Diagnosis – Multiple Schlerosis
Age - 55 years Attending RDA – 5 years
I have had MS for 25 years, which has been gradually getting worse. I now rely on a wheelchair fulltime. Weekly riding at RDA helps me to sit upright and use all my muscles in a way I don’t use them in a chair. I feel like my internal organs get a ‘massage’ while riding the horse and my legs are stretched in a more prolonged and lasting way on the horse that I can accomplish at home. All in all my body gains huge benefits from this exercise. It is great to do something physical and ‘normal’.
Diagnosis – Cerebral Palsy
Age – 33 years Attending RDA – 2.5 years
I came to RDA as a child but have been fortunate to come back as an adult. I love animals and live on a farm. RDA allows me to be active and maintain my ability to walk for as long as possible. It is great fun and I love it. As a child there are many opportunities available for therapy and sport but as an adult there are very few. Having access to extra activities is even more important as you get older and RDA is a great place to come, not just for exercise but for the fun group we have.
Diagnosis – Brain Haemorrhage – Right Hemiplegia & Epilepsy
Age – 14 years Attending RDA – 3 years
I have just turned 14. When I was 1 month old I had a brain haemorrhage which left me with right hemiplegia and epilepsy. I love RDA and have been going on and off for many years now. Riding helps me physically. It stretches my muscles and helps with posture and balance. It is also great for social interaction and is great fun. Sharon is my coach and she is so kind and caring. All of the volunteers are amazing and very helpful.
Diagnosis – Wilsons Disease
Age – 29 years Attending RDA – 2 years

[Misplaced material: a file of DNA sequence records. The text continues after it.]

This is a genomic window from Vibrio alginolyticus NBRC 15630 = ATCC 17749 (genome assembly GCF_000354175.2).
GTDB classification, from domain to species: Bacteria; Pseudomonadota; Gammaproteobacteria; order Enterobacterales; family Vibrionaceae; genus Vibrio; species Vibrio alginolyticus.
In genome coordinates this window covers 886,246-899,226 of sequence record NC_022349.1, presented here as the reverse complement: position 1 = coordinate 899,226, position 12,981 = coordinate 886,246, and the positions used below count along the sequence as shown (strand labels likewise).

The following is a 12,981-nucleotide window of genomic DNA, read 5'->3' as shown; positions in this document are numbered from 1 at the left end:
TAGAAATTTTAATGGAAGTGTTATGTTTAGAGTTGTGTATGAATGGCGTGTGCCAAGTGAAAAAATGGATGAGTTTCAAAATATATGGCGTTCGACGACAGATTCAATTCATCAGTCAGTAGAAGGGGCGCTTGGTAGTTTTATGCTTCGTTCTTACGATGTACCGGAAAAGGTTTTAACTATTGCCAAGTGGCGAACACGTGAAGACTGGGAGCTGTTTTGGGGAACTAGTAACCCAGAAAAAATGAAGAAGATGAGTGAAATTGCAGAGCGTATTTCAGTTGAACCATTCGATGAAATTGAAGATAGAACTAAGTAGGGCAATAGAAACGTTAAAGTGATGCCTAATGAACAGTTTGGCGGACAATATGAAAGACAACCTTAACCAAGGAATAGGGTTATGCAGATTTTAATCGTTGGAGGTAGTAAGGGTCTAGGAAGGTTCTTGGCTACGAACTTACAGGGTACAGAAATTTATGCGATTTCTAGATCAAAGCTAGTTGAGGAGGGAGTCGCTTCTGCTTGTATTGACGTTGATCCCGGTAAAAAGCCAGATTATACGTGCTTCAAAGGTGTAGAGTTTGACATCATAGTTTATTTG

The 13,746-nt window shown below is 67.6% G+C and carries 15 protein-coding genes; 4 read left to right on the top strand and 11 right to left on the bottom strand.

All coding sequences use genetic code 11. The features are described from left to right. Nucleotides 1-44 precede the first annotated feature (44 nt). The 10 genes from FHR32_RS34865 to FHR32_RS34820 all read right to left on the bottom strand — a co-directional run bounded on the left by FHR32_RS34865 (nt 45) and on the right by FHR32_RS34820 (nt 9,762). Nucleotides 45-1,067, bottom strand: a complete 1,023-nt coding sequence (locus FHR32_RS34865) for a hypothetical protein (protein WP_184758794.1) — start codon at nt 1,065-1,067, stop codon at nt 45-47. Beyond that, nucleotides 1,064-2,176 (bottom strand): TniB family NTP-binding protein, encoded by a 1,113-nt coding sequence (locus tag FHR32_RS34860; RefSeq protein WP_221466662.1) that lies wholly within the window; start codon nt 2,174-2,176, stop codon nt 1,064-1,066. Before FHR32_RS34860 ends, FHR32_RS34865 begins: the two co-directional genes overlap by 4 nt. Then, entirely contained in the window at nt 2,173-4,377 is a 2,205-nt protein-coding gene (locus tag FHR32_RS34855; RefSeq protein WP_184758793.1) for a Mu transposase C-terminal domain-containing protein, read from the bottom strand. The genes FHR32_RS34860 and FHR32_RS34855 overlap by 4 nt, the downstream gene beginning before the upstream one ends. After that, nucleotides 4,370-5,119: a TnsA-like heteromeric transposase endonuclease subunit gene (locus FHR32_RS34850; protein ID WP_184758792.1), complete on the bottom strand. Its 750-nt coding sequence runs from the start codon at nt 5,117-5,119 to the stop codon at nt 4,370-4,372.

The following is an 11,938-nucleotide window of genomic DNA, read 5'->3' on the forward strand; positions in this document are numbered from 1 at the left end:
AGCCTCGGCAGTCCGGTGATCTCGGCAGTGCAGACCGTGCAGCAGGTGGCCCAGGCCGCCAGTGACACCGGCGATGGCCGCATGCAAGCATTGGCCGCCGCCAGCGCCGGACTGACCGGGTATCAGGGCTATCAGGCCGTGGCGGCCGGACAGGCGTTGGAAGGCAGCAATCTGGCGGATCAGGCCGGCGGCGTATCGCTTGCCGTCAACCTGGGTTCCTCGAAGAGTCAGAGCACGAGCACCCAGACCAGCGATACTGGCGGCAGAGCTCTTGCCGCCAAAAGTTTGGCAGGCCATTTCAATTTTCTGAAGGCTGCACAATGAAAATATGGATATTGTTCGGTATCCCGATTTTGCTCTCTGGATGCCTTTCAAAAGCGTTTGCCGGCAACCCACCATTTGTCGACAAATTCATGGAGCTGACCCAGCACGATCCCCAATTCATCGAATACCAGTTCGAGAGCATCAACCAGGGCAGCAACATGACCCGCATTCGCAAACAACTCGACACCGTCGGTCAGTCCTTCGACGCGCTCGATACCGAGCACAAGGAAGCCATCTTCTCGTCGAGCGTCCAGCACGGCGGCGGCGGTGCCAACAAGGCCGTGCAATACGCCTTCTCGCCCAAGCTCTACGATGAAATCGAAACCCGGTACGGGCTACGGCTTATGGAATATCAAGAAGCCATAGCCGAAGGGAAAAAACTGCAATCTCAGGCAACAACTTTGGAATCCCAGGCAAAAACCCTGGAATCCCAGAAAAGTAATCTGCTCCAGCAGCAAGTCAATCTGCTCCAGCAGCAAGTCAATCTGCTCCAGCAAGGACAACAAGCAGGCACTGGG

I suffer from a rare condition called Wilson’s Disease, which is basically copper poisoning due to my liver not processing copper properly and it building up from birth. Although a liver disease, in my case I have been affected neurologically and psychologically as the copper has damaged various parts of my brain. It has pretty much robbed me of everything, from talking to walking, even my eating is now through a feeding tube. I have also lost friends and independence.
I led a normal and active life, although with lots of headaches until about 2010, totally unaware the disease was lurking. I had been in the workforce for about six years prior to becoming ill. I was 23 when my health started deteriorating and it took a year to diagnose, meanwhile I was going downhill and increasingly losing my ability to function, both mentally and physically. I eventually ended up with admissions to the Mental Health unit, and then to Tauranga Hospital where I become unable to hold my head, sit, turn over in bed, or even position my head on my pillow. I had lost a lot of weight and a feeding tube was inserted. I also choked a lot as I was unable to swallow and manage saliva. Eventually I was stabilised and returned home in early 2013 needing 24/7 care and having lost my ability to do anything for myself.
I eventually started at RDA with the support of my family, caregivers, and those at RDA. It was one of the first activities I started going out to do. At first I couldn’t even stay upright on my horse, but over time my core strength has improved, and my balance is slowly making some improvement (I’ve learned how to steer my horse too!). The dystonia in my neck means it’s hard for me to hold my head straight, but this has definitely improved from when I first started at RDA. This year I seem to be making slightly faster improvement, although it’s all very, very slow and has a fairly uncertain/unknown outcome. I am being treated to remove the copper, but only time is going to show how much of the brain damage I am going to be able to overcome.
RDA has also been a social experience for me and by having to communicate with new people and my horse, I have gained confidence and made new friends. The support and care shown by both RDA staff and their many volunteers, give something special to look forward to each week and I love coming out here.